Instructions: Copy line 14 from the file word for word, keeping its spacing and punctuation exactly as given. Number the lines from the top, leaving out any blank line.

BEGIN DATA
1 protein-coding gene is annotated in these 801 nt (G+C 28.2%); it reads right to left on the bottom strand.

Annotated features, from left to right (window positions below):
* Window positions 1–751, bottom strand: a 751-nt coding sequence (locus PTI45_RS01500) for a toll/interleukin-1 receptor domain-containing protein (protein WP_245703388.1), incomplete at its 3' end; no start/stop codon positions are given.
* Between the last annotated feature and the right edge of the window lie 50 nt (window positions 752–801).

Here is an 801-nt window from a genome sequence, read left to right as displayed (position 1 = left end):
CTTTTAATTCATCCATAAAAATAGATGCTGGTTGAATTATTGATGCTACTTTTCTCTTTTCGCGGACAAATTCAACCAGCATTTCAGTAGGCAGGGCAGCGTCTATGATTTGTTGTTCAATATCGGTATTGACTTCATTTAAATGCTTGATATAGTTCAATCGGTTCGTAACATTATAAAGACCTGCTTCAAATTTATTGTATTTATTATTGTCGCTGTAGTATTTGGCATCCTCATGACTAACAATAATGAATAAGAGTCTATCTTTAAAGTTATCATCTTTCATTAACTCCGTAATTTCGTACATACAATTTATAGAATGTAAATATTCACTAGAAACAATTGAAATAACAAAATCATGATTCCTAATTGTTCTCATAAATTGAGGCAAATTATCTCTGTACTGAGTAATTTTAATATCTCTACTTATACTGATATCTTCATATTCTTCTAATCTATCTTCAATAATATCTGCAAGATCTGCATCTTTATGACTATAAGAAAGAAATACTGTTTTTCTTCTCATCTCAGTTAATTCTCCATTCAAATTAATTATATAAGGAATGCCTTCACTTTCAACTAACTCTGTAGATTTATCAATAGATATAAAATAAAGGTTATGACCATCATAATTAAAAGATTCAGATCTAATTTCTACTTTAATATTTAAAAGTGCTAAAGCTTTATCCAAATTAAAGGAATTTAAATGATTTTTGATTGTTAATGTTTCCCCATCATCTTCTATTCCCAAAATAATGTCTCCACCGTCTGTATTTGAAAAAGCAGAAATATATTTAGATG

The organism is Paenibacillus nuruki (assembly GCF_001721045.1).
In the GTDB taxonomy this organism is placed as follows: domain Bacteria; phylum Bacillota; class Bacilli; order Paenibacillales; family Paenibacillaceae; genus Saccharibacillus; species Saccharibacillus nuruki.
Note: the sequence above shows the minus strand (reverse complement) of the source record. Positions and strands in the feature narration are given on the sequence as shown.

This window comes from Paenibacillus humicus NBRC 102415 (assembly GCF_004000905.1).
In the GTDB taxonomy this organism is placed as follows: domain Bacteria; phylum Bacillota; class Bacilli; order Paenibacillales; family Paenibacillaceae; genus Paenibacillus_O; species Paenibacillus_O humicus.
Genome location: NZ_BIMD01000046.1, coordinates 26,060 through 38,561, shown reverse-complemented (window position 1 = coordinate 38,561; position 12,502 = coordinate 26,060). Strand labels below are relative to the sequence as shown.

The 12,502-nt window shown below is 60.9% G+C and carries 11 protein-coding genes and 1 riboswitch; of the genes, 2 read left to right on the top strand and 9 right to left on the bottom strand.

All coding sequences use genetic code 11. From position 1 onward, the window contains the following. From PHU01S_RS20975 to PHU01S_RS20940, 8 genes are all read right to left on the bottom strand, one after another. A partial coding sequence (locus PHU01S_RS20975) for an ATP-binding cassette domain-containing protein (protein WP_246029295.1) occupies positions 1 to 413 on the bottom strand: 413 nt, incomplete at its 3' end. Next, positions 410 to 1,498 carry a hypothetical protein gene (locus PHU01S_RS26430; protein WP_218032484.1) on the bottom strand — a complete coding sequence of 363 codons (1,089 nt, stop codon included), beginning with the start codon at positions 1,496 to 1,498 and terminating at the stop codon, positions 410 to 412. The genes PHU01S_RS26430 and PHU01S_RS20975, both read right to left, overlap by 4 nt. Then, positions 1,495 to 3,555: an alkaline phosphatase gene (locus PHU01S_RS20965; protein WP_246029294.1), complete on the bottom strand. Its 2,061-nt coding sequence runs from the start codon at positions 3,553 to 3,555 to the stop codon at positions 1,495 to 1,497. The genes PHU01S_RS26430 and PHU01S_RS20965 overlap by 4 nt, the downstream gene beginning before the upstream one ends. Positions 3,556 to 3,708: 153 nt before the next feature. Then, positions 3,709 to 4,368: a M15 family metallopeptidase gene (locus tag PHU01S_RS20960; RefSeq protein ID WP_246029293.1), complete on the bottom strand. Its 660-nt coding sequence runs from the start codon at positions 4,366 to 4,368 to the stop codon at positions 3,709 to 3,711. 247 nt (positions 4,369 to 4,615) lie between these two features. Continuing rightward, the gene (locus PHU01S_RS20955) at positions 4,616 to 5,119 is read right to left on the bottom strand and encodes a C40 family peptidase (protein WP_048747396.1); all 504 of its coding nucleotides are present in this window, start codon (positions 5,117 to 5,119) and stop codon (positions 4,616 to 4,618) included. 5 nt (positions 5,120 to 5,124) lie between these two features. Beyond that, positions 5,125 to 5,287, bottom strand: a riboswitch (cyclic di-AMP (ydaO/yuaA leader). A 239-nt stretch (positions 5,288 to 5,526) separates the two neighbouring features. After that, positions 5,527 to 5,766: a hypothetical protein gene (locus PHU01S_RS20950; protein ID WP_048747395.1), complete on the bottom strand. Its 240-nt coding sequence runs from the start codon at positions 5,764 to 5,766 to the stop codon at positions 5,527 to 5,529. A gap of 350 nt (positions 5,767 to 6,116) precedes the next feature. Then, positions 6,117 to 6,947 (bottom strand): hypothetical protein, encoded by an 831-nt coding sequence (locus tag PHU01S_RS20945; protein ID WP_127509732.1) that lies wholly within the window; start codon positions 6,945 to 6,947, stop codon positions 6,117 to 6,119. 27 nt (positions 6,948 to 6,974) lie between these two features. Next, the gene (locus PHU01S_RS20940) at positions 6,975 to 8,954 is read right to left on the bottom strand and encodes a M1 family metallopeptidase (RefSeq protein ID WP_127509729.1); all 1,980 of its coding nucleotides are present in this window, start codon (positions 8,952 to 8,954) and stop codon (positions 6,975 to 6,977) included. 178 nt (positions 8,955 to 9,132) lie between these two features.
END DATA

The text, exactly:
All coding sequences use genetic code 11. From position 1 onward, the window contains the following. From PHU01S_RS20975 to PHU01S_RS20940, 8 genes are all read right to left on the bottom strand, one after another. A partial coding sequence (locus PHU01S_RS20975) for an ATP-binding cassette domain-containing protein (protein WP_246029295.1) occupies positions 1 to 413 on the bottom strand: 413 nt, incomplete at its 3' end. Next, positions 410 to 1,498 carry a hypothetical protein gene (locus PHU01S_RS26430; protein WP_218032484.1) on the bottom strand — a complete coding sequence of 363 codons (1,089 nt, stop codon included), beginning with the start codon at positions 1,496 to 1,498 and terminating at the stop codon, positions 410 to 412. The genes PHU01S_RS26430 and PHU01S_RS20975, both read right to left, overlap by 4 nt. Then, positions 1,495 to 3,555: an alkaline phosphatase gene (locus PHU01S_RS20965; protein WP_246029294.1), complete on the bottom strand. Its 2,061-nt coding sequence runs from the start codon at positions 3,553 to 3,555 to the stop codon at positions 1,495 to 1,497. The genes PHU01S_RS26430 and PHU01S_RS20965 overlap by 4 nt, the downstream gene beginning before the upstream one ends. Positions 3,556 to 3,708: 153 nt before the next feature. Then, positions 3,709 to 4,368: a M15 family metallopeptidase gene (locus tag PHU01S_RS20960; RefSeq protein ID WP_246029293.1), complete on the bottom strand. Its 660-nt coding sequence runs from the start codon at positions 4,366 to 4,368 to the stop codon at positions 3,709 to 3,711. 247 nt (positions 4,369 to 4,615) lie between these two features. Continuing rightward, the gene (locus PHU01S_RS20955) at positions 4,616 to 5,119 is read right to left on the bottom strand and encodes a C40 family peptidase (protein WP_048747396.1); all 504 of its coding nucleotides are present in this window, start codon (positions 5,117 to 5,119) and stop codon (positions 4,616 to 4,618) included. 5 nt (positions 5,120 to 5,124) lie between these two features. Beyond that, positions 5,125 to 5,287, bottom strand: a riboswitch (cyclic di-AMP (ydaO/yuaA leader). A 239-nt stretch (positions 5,288 to 5,526) separates the two neighbouring features. After that, positions 5,527 to 5,766: a hypothetical protein gene (locus PHU01S_RS20950; protein ID WP_048747395.1), complete on the bottom strand. Its 240-nt coding sequence runs from the start codon at positions 5,764 to 5,766 to the stop codon at positions 5,527 to 5,529. A gap of 350 nt (positions 5,767 to 6,116) precedes the next feature. Then, positions 6,117 to 6,947 (bottom strand): hypothetical protein, encoded by an 831-nt coding sequence (locus tag PHU01S_RS20945; protein ID WP_127509732.1) that lies wholly within the window; start codon positions 6,945 to 6,947, stop codon positions 6,117 to 6,119. 27 nt (positions 6,948 to 6,974) lie between these two features. Next, the gene (locus PHU01S_RS20940) at positions 6,975 to 8,954 is read right to left on the bottom strand and encodes a M1 family metallopeptidase (RefSeq protein ID WP_127509729.1); all 1,980 of its coding nucleotides are present in this window, start codon (positions 8,952 to 8,954) and stop codon (positions 6,975 to 6,977) included. 178 nt (positions 8,955 to 9,132) lie between these two features.